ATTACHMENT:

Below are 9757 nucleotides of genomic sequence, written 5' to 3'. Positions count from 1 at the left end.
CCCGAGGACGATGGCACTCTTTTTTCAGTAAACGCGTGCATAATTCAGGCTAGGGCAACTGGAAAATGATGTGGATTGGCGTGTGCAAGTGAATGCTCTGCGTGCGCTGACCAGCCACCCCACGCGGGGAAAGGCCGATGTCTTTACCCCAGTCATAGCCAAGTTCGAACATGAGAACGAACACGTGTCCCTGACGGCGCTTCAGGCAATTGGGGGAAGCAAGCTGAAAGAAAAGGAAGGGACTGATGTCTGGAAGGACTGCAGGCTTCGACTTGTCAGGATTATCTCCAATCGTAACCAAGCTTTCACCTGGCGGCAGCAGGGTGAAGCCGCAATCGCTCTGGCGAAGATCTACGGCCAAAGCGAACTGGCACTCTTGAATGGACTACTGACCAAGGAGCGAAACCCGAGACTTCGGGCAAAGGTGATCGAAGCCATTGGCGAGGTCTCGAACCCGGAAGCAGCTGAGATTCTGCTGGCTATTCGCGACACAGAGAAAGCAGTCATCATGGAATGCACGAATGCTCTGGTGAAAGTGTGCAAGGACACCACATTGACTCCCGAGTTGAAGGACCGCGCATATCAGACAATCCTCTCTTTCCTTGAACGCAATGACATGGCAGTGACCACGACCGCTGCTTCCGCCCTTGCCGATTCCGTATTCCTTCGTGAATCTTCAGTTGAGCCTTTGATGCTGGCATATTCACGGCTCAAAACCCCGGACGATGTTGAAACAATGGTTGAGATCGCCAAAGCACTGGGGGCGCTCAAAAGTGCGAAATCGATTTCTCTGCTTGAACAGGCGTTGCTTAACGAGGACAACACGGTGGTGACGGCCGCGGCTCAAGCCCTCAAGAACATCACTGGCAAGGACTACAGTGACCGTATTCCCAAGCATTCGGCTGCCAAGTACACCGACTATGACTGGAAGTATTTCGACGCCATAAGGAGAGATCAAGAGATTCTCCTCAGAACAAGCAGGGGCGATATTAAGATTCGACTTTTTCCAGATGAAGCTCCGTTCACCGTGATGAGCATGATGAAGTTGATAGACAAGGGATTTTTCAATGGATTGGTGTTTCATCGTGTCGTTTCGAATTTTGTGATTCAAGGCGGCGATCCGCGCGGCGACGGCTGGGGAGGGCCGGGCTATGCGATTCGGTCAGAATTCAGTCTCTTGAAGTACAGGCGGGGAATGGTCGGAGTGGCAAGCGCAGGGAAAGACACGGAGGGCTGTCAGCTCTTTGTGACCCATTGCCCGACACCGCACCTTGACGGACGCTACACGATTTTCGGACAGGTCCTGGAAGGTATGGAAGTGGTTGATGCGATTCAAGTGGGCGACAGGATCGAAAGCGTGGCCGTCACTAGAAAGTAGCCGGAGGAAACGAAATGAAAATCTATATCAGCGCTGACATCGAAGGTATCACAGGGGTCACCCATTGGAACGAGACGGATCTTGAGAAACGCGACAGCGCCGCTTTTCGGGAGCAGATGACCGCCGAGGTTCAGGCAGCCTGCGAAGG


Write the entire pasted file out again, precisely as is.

Below are 9757 nucleotides of genomic sequence, written 5' to 3'. Positions count from 1 at the left end.
CCCGAGGACGATGGCACTCTTTTTTCAGTAAACGCGTGCATAATTCAGGCTAGGGCAACTGGAAAATGATGTGGATTGGCGTGTGCAAGTGAATGCTCTGCGTGCGCTGACCAGCCACCCCACGCGGGGAAAGGCCGATGTCTTTACCCCAGTCATAGCCAAGTTCGAACATGAGAACGAACACGTGTCCCTGACGGCGCTTCAGGCAATTGGGGGAAGCAAGCTGAAAGAAAAGGAAGGGACTGATGTCTGGAAGGACTGCAGGCTTCGACTTGTCAGGATTATCTCCAATCGTAACCAAGCTTTCACCTGGCGGCAGCAGGGTGAAGCCGCAATCGCTCTGGCGAAGATCTACGGCCAAAGCGAACTGGCACTCTTGAATGGACTACTGACCAAGGAGCGAAACCCGAGACTTCGGGCAAAGGTGATCGAAGCCATTGGCGAGGTCTCGAACCCGGAAGCAGCTGAGATTCTGCTGGCTATTCGCGACACAGAGAAAGCAGTCATCATGGAATGCACGAATGCTCTGGTGAAAGTGTGCAAGGACACCACATTGACTCCCGAGTTGAAGGACCGCGCATATCAGACAATCCTCTCTTTCCTTGAACGCAATGACATGGCAGTGACCACGACCGCTGCTTCCGCCCTTGCCGATTCCGTATTCCTTCGTGAATCTTCAGTTGAGCCTTTGATGCTGGCATATTCACGGCTCAAAACCCCGGACGATGTTGAAACAATGGTTGAGATCGCCAAAGCACTGGGGGCGCTCAAAAGTGCGAAATCGATTTCTCTGCTTGAACAGGCGTTGCTTAACGAGGACAACACGGTGGTGACGGCCGCGGCTCAAGCCCTCAAGAACATCACTGGCAAGGACTACAGTGACCGTATTCCCAAGCATTCGGCTGCCAAGTACACCGACTATGACTGGAAGTATTTCGACGCCATAAGGAGAGATCAAGAGATTCTCCTCAGAACAAGCAGGGGCGATATTAAGATTCGACTTTTTCCAGATGAAGCTCCGTTCACCGTGATGAGCATGATGAAGTTGATAGACAAGGGATTTTTCAATGGATTGGTGTTTCATCGTGTCGTTTCGAATTTTGTGATTCAAGGCGGCGATCCGCGCGGCGACGGCTGGGGAGGGCCGGGCTATGCGATTCGGTCAGAATTCAGTCTCTTGAAGTACAGGCGGGGAATGGTCGGAGTGGCAAGCGCAGGGAAAGACACGGAGGGCTGTCAGCTCTTTGTGACCCATTGCCCGACACCGCACCTTGACGGACGCTACACGATTTTCGGACAGGTCCTGGAAGGTATGGAAGTGGTTGATGCGATTCAAGTGGGCGACAGGATCGAAAGCGTGGCCGTCACTAGAAAGTAGCCGGAGGAAACGAAATGAAAATCTATATCAGCGCTGACATCGAAGGTATCACAGGGGTCACCCATTGGAACGAGACGGATCTTGAGAAACGCGACAGCGCCGCTTTTCGGGAGCAGATGACCGCCGAGGTTCAGGCAGCCTGCGAAGG